Every fall Beadology in Iowa City, IA has a bead challenge. You purchase the kit and must use at least one of every type of bead included in the kit. You can add anything else you desire. I added some labradorites, moonstones and used both copper and bronze for the weaving and chains. It is always fun to use materials I might not necessarily purchase. The work of all the participants will be displayed in the store for a week starting Oct 26th. They always get some fun and creative designs.
Been a while since our dive trip to Curacao but fond memories return as I work on making from the sea glass picked up on the beaches. Never know what colors and shapes you are going to find and every day new treasure were washed up. Only found a couple of small pieces of blue as I am sure it is the first to be picked up.
These stones are amazing. In low light they look grey, but introduce light and turn them and they flash a wide range of colors - among them blue, pink, yellow, green, and purple. Some flash one color others a variety colors. No two stones are alike. It is always a challenge to set them so there best qualities show. Below is a small portion of an article and link to the whole article with facts about labradorite. .
It is said that while an Inuit warrior was wondering along the coast, he saw that some of the Northern Lights (Aurora Borealis) had been trapped in the rocks along the shore, with the swing of his mighty spear, he freed these lights. The Inuit also believed that the spirits of their dead ancestors could be seen in the Aurora Borealis. Although Labradorite may have been 'discovered' by Europeans, the natives of Labrador (the Eskimo Inuit who lived on the coast and the Native American Innu who lived inland) had been using a powdered form of the rock to cure their ailments, calling it “fire rock” or “fire stone” because of its mystical appearance .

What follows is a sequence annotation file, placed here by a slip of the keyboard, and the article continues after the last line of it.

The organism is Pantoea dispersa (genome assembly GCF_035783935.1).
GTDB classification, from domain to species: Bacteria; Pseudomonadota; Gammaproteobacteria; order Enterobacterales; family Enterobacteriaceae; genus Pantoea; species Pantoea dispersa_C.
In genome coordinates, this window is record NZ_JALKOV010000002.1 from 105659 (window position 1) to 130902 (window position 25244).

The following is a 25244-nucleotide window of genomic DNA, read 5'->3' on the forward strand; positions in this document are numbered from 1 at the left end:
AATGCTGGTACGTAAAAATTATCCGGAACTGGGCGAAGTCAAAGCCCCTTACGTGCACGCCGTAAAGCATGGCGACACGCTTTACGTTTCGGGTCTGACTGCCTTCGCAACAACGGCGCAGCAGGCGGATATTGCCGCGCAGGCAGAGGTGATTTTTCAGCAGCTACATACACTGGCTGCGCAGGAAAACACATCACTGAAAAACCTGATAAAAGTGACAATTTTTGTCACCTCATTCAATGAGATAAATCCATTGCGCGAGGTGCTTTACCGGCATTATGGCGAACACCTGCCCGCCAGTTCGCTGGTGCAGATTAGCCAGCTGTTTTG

Participated in my first art show this last Saturday. Being the first time I ever did this I readily admit to having nightmares the week before. Mostly following the theme of my booth magically disappearing or forgetting to bring essential items for the show. Needless to say none of these fears materialized. It was held on the grounds of Brucemore Mansion in Cedar Rapids. The grounds were gorgeous and a beautiful setting for this event. My booth sat in front of a pond. The booths were spread out so people could wander from booth to both through the gardens. The whole atmosphere was relaxed and it was fun seeing how people reacted to my jewelry. I learned a lot for next time and it was an enjoyable day. The only mixed emotions for the day was when I had to say goodbye to a favorite bracelet. I often "test drive" new designs to make sure they have no design flaws and are wearable. This particular tumbled glass bracelet was a favorite piece I previously test drove. It went an individual who obviously appreciated its style and comfort. It was going to a good home so all was good. I will definitely jury for other shows and hopefully my next experience will be as positive.
Whether I am working with Viking knit, weaving a couple of wires or multiple wires at a time I like pushing my limits of what I can do with wire. I recently took a class at our local bead shop – Beadology in Iowa City – on using leather and wax cord attached to a glass rectangle to make a bracelet. The class used a macramé technique to weave the bracelet. Many of us knew each other so just as much socialization was going on as jewelry making so - we had a great time. Knowing me so well the comments were “We know Zanetta is going to go home and do this with wire”. Challenge accepted. The blue bracelet is the one I made in class - a fun summer bracelet. The green one is the one I used copper and black wire attached to the enameled disc. The great thing is I had the enameled disc for about 3 years and couldn't decide what to do with it. This class was the perfect solution.
This set up my next challenge to myself. Tatting with wire. My grandmother taught me to tat when she stayed with me for a week after the birth of my first daughter. Rachel is 26 now. It is a way of making lace and doilies using a shuttle or a needle. I am a shuttle tatter. If you are not a tatter the simplest explanation is that you tie a knot that slides to make rings and chains to form your shape. The challenge to myself was could I form that knot with wire so it slides rather than kinks. Took more time and patience than using thread but I was able to tat the earrings that are pictured along side one of my doilies. The wire knot is looser than with thread so the results are a little lacier, but I am pleased. On this first try I stuck with three simple rings forming a cloverleaf. I will have to try for a medallion using rings and chains next.